Yersinia Gram-negative, stains bipolarly Small rods encapsulated
nonmotile Facultative Anaerobe MacConkey or CIN agar Intracellula


List of pathogenic bacteria by clinical characteristics


Species of human pathogenic bacteria [15]
Species Transmission Diseases Treatment Prevention laboratory diagnosis
Bacillus anthracis
  • Contact with sheep, goats and horses
  • Inhalation or skin penetration through abrasions of spore-contaminated dust
In early infection:
  • Large, grayish, nonhemolytic colonies with irregular borders on blood agar
  • Direct immunofluorescence
Bordetella pertussis
  • Contact with respiratory droplets expelled by infected human hosts.

Complications:

Macrolide antibiotics
Borrelia burgdorferi Ixodes ticks
reservoir in deer, mice and other rodents
  • Direct contact with infected animal
  • Oral, by ingestion of unpasteurized milk or milk products
Combination therapy of: -
Campylobacter jejuni
  • Fecal/oral from animals (mammals and fowl)
  • Contaminated meat (especially poultry)
  • Contaminated water
  • Symptomatically by fluid and electrolyte replacement
  • Ciprofloxacin in severe cases
No available vaccine
  • Good hygiene
  • Avoiding contaminated water
  • Pasteurizing milk and milk products
  • Cooking meat (especially poultry)
  • Finding campylobacter in feces
Chlamydia pneumoniae
  • Respiratory droplets
Community-acquired respiratory infection None None for routine use
Chlamydia trachomatis
  • Sexual (NGU, LGV)
  • Direct or contaminated surfaces and flies (trachoma)
  • Passage through birth canal (ICN)
No vaccine
  • Erythromycin or silver nitrate in newborn's eyes
  • Safe sex
Chlamydophila psittaci Inhalation of dust with secretions or feces from birds (e.g. parrots) Psittacosis -
  • Rise in antibody titre
    • Complement fixation
    • indirect immunofluorescence
Clostridium botulinum Spores from soil and aquatic sediments contaminating vegetables, meat and fish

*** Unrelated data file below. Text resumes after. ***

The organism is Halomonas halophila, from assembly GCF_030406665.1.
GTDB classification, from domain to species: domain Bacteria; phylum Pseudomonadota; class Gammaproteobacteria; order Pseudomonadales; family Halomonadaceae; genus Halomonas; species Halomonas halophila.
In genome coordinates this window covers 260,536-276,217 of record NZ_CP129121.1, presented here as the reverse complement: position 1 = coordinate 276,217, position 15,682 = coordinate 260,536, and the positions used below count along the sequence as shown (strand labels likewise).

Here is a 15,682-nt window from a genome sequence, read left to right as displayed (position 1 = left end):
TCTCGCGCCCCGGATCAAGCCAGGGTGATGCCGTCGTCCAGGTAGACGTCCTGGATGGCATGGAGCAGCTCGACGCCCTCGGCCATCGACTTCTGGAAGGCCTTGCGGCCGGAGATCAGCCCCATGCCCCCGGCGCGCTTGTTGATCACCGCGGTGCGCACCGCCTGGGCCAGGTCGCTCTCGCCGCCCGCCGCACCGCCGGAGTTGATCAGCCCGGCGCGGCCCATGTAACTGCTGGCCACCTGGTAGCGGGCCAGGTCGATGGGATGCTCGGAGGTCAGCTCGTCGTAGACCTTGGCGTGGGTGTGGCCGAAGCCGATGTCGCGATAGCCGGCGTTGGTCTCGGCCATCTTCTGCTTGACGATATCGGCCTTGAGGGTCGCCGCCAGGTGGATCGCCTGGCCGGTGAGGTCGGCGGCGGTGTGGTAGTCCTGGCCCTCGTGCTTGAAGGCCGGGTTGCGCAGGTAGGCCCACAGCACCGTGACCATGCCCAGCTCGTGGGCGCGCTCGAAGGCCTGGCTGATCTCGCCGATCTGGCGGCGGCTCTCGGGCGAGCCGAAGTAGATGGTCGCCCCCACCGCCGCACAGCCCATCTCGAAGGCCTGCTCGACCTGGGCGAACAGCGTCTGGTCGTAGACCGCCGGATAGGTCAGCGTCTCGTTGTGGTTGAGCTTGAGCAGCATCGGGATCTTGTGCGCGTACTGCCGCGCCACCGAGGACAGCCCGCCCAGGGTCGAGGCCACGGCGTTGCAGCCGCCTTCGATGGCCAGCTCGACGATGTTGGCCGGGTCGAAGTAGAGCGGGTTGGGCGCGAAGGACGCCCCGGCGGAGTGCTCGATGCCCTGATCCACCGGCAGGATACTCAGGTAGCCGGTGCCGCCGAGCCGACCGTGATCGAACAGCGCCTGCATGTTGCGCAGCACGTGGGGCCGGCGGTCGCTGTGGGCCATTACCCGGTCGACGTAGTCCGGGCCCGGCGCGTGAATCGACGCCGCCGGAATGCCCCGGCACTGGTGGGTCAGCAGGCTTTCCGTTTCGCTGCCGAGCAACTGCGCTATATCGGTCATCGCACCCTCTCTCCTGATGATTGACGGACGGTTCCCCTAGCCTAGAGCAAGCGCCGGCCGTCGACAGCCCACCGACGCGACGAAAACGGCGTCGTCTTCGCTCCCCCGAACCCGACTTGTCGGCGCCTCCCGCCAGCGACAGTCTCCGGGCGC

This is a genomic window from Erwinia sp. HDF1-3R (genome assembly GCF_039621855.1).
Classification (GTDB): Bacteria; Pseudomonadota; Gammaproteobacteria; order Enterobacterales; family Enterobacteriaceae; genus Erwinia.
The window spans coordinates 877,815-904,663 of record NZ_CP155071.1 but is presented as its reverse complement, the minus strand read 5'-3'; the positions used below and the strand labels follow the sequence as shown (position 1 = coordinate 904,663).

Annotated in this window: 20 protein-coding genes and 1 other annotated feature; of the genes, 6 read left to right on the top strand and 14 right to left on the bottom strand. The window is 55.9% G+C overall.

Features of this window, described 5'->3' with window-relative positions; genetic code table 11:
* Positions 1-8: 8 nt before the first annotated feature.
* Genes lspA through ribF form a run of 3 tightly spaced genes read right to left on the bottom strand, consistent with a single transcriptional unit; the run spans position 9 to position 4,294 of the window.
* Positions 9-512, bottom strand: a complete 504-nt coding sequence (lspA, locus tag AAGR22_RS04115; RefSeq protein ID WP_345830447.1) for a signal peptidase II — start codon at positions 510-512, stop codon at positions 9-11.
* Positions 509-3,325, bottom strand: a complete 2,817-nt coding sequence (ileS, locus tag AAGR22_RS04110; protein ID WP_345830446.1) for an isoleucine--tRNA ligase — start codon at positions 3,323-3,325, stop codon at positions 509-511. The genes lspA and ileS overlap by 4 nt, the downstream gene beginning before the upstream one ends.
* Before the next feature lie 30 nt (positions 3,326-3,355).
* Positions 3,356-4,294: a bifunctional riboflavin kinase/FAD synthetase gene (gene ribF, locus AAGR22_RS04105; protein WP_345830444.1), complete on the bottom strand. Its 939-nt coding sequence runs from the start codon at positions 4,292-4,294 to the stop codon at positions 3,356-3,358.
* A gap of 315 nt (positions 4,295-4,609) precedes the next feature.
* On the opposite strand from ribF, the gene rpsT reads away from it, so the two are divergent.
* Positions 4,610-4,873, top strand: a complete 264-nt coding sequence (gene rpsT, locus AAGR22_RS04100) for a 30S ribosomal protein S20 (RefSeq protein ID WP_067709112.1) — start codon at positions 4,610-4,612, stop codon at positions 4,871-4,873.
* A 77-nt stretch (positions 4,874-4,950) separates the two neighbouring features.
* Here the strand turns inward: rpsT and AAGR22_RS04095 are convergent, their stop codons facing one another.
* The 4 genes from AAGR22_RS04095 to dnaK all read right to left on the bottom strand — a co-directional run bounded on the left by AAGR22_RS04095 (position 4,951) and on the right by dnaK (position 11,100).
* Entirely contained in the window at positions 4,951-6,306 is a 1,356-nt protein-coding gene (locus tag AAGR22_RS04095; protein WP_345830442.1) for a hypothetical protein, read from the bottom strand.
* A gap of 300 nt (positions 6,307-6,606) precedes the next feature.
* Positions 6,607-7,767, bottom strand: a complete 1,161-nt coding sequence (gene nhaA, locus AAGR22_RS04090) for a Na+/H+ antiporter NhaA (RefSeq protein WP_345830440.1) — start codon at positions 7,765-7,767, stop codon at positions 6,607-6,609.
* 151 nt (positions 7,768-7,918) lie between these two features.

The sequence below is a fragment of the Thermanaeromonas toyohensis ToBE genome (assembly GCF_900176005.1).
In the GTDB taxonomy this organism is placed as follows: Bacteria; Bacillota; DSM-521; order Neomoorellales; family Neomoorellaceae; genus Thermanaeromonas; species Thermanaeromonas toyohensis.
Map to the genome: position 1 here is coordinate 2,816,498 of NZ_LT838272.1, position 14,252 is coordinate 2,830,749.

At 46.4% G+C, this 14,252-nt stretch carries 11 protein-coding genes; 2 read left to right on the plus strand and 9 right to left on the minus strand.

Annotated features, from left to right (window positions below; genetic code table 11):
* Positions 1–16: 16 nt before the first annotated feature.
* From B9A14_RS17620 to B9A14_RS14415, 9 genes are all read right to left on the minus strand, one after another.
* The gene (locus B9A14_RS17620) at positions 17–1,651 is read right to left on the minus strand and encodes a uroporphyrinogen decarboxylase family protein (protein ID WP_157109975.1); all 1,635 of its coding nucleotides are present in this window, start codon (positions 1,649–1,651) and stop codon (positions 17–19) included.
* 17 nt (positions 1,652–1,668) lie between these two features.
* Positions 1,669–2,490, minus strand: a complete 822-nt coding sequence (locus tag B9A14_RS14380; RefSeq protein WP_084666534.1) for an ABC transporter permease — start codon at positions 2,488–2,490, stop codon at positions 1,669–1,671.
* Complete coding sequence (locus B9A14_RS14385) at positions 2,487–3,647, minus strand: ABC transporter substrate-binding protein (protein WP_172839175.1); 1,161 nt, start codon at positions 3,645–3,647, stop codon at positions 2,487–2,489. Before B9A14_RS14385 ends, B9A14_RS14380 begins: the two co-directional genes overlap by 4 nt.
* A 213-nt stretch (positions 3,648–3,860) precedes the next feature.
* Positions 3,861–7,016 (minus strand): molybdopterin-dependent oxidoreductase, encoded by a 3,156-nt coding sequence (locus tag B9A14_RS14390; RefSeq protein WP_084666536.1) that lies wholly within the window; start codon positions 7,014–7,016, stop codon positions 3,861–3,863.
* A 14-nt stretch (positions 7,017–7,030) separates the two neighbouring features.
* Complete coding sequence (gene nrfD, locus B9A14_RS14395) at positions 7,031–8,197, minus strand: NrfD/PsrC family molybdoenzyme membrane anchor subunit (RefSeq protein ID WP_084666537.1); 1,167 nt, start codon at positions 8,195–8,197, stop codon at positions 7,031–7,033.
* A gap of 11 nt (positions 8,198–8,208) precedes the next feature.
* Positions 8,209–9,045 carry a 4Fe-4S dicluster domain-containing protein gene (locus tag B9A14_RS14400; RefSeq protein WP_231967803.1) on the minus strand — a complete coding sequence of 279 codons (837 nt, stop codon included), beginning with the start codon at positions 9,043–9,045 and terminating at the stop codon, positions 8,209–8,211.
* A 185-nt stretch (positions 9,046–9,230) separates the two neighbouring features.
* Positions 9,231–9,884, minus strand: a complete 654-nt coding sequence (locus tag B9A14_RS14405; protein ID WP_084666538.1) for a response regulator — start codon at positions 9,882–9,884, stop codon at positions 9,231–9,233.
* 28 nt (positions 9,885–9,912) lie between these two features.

• Proper food preservation techniques
  • Mouse inoculation detects toxin from food, intestinal contents or serum
  • Culture in standard aerobic culture
Clostridium difficile
  • Spores both indoors and outdoors
  • Human flora, overgrowing when other flora is depleted
None
Clostridium perfringens Gas gangrene:

Food poisoning:

  • Self-limiting; Supportive care is sufficient
Appropriate food handling
  • Microscopically
  • Blood agar culture, forming double-zone β-hemolysis
  • Sugar fermentation
  • Organic acid production
Clostridium tetani
  • Spores in soil infecting puncture wounds, severe burns or surgery
(difficult)
Corynebacterium diphtheriae
  • Respiratory droplets
  • Part of human flora
(no rapid)
Enterococcus faecalis and Enterococcus faecium
  • Part of human flora, opportunistic or entering through GI tract or urinary system wounds
  • Nosocomial infections
No vaccine
  • Culture in 6.5% NaCl
  • Can hydrolyze esculin in presence of bile
Escherichia coli (generally)
  • Part of gut flora, spreading extraintestinally or proliferating in the GI tract
UTI:

(resistance-tests are required first)

Meningitis:

Diarrhea:

  • Antibiotics above shorten duration
  • Electrolyte and fluid replacement
(no vaccine or preventive drug)
  • Food and water preparation
    • Cooking ground beef and pasteurizing milk against O157:H7
  • Hand washing and disinfection
  • Culture on MacConkey agar and study carbohydrate fermentation patterns:
    • Lactose fermentation (most E. coli strains)
    • Gas production in glucose fermentation
    • Mannitol fermentation
Enterotoxigenic Escherichia coli (ETEC)
  • Fecal-oral through food and water
  • Direct physical contact
Enteropathogenic E. coli
  • Diarrhea in infants
E. coli O157:H7
  • Reservoir in cattle
Francisella tularensis
  • vector-borne by arthropods
  • Infected wild or domestic animals, birds or house pets
  • Avoiding insect vectors
  • Precautions when handling wild animals or animal products
(rarely cultured)
  • Serology
Haemophilus influenzae
  • Droplet contact
  • Human flora of e.g. upper respiratory tract
Meningitis:

(resistance-tests are required first)

Helicobacter pylori
  • Colonizing stomach
  • Unclear person-to-person transmission
(No vaccine or preventive drug)
  • Microscopically
    • Corkscrew movement
  • Urease-positivity by radioactively labeled urea
  • Serology by ELISA
Legionella pneumophila (no vaccine or preventive drug)